The Lens of Desire: Eye Miniatures (ca. 1790–1810)

Miniatures are a subset of portrait paintings, and within miniatures is yet another, more obscure, subset: paintings of a left eye, or a right eye, amid little else. Dubbed “lovers’ eyes” by a canny antiques dealer, nearly all miniature eye portraits were painted with watercolor on ivory in the late-eighteenth and early nineteenth century. They were set in rings, lockets, brooches, toothpick cases, and the like, and gifted between lovers. Luminous, exquisite, and fragile (a drop of water might wash away the tiny brushstrokes), lovers’ eyes did not mean, as it might seem, “I have my eye on you”, but rather, “You have my heart, and here’s my eye to prove it”.

By the 1770s, miniature portraits were ubiquitous, and easily commissioned. One scholar suggests that it was artists’ boredom that led to the fad for isolated eyes, but the more compelling explanation is their clients’ erotic whimsy. A disembodied eye is only identifiable to an intimate, making it an unusually private kind of token, the exchange of which would have been amenable to couples whose understandings were necessarily secret, and also, perhaps, to couples whose understandings weren’t secret, but who appreciated the sexual frisson of code talk.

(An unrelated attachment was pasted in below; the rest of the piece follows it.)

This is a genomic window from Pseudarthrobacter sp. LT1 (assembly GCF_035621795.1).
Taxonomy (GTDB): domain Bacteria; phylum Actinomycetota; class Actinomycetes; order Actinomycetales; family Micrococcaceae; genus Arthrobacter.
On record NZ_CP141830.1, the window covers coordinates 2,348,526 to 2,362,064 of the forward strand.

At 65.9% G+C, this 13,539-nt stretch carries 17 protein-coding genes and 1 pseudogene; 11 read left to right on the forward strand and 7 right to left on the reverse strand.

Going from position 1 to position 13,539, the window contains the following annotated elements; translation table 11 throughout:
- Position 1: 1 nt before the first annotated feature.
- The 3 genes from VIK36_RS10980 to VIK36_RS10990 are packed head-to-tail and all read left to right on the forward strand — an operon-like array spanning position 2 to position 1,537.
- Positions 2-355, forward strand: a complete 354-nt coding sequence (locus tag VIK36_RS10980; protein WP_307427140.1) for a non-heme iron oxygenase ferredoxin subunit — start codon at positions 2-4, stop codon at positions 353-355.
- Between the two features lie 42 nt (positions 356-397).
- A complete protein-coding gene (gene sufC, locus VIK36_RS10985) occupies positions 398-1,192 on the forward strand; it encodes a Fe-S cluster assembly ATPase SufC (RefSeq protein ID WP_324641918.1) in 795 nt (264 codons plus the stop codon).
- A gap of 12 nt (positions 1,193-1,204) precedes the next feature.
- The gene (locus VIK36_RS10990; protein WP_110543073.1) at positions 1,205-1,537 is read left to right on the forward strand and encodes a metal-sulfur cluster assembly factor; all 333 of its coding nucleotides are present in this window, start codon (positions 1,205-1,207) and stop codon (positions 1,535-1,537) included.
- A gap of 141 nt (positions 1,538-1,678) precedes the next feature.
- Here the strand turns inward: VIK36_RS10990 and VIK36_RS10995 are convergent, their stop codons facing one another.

The fad for eye miniatures in England began when the future King George IV fell in love with Maria Fitzherbert, a woman unsuitable to his rank (widowed, Catholic, a commoner). He covertly sent her a painting of his eye with a proposal to marry. The overture was welcome, and after a long and tumultuous relationship, he was buried with a painting of her eye.

A literal-minded person might protest: Why is it sexy to wear a lover’s eye? Isn’t an eye pinned on a dress, or in a locket, looking in an unromantic direction, i.e., not at the lover? And what about the whiff of monstrosity in donning a third eye? As in many things with love, sharp scrutiny withers the sentiment.

The best way to understand lovers’ eyes, it turns out, is via another contemporaneous miniature, which is pointedly not an eye, but a tiny painting of two breasts. Beauty Revealed is the anomaly that lays bare the pattern. The self-portrait was gifted by one of the most famed miniaturists of her day, Sarah Goodridge, to her lover, the politician Daniel Webster. It’s a heady gift of flesh, swathed like the baby Jesus, both delicate and campy, the tiniest of flaws (the mole, the asymmetry) in service of beauty made more perfect. Here I am. Don’t forget. Take me. Goodridge must have decided an eye was entirely too coy and cryptic.

The collection of eye miniatures below comes courtesy of the Philadelphia Museum of Art.

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